Tapping our potential

Tapping our potential

A search for Australian talent has thrown up more than 1000 success stories.

The Rust Report column Aussies Worth Watching commenced on August 8 2004, and recently MyCyberTwin was listed as company 1000.

As someone who follows Australian IT companies, I'm constantly surprised and pleased by the innovative companies that we've covered over these past three-and-a-half years. Some of them have perplexing products and for the life of me I can't figure out who would buy them, but people do, and then there are plenty of others that are truly inspirational.

These entrepreneurial builders have founded and grown each company with a unique character and personality. Activities range from designing systems, manufacturing equipment, providing consulting services, designing Web-based systems, to telecommunications services and more.

The process of converting a passionate idea into an actual product with a business model is certainly not for the faint hearted. Whether it's madness or calculated wisdom or some combination, I have a huge respect for entrepreneurs. Sure, not all of their ideas are worthy of investment but I respect their attempts.

To survive, the Australian IT industry needs a continuous flow of new and innovative companies and ideas, all providing challenges to existing ways of thinking and changing market dynamics. As with any industry, as technology matures it changes. As an industry IT is still relatively young compared to other industry sectors such as energy, automotive, and aeronautics all of which have experienced several challenging transitions over the years.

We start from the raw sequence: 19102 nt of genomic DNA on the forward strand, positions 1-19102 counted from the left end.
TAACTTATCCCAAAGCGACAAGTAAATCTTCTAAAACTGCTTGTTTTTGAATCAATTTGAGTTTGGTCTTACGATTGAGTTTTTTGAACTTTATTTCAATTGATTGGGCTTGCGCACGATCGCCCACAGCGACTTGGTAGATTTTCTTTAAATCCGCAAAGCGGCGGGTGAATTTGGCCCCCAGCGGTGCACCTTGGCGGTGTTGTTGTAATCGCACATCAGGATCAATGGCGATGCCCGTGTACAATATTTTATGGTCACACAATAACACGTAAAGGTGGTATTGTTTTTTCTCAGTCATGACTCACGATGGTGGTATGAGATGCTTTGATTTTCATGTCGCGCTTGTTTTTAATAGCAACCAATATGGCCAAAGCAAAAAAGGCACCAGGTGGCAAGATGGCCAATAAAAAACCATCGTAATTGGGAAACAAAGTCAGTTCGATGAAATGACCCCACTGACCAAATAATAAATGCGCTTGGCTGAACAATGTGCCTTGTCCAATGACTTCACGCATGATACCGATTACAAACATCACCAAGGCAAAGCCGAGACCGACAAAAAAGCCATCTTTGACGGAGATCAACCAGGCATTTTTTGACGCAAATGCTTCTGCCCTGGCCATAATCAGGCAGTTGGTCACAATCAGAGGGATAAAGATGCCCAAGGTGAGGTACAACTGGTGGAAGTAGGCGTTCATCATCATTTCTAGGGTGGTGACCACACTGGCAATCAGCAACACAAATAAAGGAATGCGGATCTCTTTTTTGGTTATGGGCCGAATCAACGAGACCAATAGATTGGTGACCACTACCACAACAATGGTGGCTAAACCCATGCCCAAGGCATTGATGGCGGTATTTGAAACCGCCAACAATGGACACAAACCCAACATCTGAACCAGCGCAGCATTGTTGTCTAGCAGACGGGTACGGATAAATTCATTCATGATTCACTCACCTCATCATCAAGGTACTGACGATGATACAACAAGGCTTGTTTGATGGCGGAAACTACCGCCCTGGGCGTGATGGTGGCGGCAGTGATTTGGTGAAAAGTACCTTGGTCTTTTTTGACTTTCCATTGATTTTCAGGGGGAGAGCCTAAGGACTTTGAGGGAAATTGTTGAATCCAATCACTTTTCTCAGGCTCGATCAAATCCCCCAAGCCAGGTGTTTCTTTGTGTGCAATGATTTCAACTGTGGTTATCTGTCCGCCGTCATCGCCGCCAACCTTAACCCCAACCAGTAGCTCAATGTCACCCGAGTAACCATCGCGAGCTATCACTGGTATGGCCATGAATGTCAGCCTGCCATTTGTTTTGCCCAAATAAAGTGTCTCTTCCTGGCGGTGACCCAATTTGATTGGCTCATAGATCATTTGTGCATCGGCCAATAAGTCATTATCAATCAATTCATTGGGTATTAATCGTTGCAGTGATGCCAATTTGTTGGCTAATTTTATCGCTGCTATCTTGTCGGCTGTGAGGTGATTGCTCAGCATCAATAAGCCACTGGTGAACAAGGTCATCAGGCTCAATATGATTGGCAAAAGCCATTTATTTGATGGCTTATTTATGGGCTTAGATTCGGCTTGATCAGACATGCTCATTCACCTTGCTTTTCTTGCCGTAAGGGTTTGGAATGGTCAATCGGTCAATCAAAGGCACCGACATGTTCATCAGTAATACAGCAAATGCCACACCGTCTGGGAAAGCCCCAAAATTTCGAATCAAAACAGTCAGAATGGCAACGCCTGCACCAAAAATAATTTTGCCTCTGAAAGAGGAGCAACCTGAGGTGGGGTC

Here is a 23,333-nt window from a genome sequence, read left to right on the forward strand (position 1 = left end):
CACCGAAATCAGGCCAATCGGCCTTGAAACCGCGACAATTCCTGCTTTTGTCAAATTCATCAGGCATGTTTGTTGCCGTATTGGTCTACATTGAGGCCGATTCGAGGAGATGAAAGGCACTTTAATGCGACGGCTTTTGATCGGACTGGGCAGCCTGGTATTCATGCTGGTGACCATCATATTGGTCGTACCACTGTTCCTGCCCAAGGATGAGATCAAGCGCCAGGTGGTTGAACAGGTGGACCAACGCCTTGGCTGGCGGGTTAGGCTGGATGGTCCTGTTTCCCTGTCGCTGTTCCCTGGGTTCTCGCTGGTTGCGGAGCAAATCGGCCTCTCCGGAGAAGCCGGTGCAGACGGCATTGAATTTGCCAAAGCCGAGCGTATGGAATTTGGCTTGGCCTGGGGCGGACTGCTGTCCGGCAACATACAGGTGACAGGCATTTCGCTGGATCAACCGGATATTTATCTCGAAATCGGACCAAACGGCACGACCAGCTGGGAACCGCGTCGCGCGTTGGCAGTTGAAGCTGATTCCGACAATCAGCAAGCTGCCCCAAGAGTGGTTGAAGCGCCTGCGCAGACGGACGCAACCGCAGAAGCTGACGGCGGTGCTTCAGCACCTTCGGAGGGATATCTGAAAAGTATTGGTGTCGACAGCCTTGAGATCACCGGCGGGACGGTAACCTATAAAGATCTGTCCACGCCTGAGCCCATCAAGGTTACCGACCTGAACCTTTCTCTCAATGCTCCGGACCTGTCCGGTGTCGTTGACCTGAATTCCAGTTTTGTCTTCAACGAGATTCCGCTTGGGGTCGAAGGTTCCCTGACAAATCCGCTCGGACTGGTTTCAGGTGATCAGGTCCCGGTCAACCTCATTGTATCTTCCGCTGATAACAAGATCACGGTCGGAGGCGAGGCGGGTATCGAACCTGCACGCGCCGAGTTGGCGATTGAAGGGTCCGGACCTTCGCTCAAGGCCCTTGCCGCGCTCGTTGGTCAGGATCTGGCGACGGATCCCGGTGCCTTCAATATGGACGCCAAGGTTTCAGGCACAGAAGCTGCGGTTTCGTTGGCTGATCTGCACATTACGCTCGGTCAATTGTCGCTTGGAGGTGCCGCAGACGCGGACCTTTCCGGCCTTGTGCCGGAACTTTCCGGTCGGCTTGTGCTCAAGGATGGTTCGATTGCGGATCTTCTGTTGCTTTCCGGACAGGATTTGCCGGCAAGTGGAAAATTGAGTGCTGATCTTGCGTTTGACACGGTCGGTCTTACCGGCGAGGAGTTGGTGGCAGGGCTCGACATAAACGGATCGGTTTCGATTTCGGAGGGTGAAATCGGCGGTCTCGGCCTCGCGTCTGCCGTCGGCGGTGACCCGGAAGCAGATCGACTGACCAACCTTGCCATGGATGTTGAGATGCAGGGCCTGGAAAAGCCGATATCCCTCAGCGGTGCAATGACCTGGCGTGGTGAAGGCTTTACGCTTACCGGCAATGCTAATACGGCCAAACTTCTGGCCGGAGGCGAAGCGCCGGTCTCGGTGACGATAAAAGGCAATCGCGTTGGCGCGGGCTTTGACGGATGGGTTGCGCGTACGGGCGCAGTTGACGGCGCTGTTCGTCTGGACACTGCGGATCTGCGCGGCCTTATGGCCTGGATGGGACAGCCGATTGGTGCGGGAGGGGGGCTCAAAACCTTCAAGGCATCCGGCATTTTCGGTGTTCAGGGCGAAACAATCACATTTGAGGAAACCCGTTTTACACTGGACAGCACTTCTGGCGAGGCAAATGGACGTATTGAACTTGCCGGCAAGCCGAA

There is a growing concern about Australia's ability to maintain our competitiveness; we must cultivate the skills needed to create tomorrow's innovations.

Alarms have repeatedly been sounded by numerous industry associations about the need to train a far larger domestic pool of technical talent. This is so vital for the continued prosperity of our country that we can no longer delay action.

With regards to economic factors, governments have the duty of solving economic problems, raising international competitiveness and creating employment opportunities. With regards to society, the government also has the mission to upgrade standards of living, bridge the digital divide, create educational opportunities and increase the skills of knowledge workers among its citizens.

Credit crunch? Recession risk? You'd never know it judging by all the Aussie technology start-up activity. If you hear of any start-up companies that show real promise and are worth watching, please drop us an e-mail.

Len Rust is publisher of The Rust Report.

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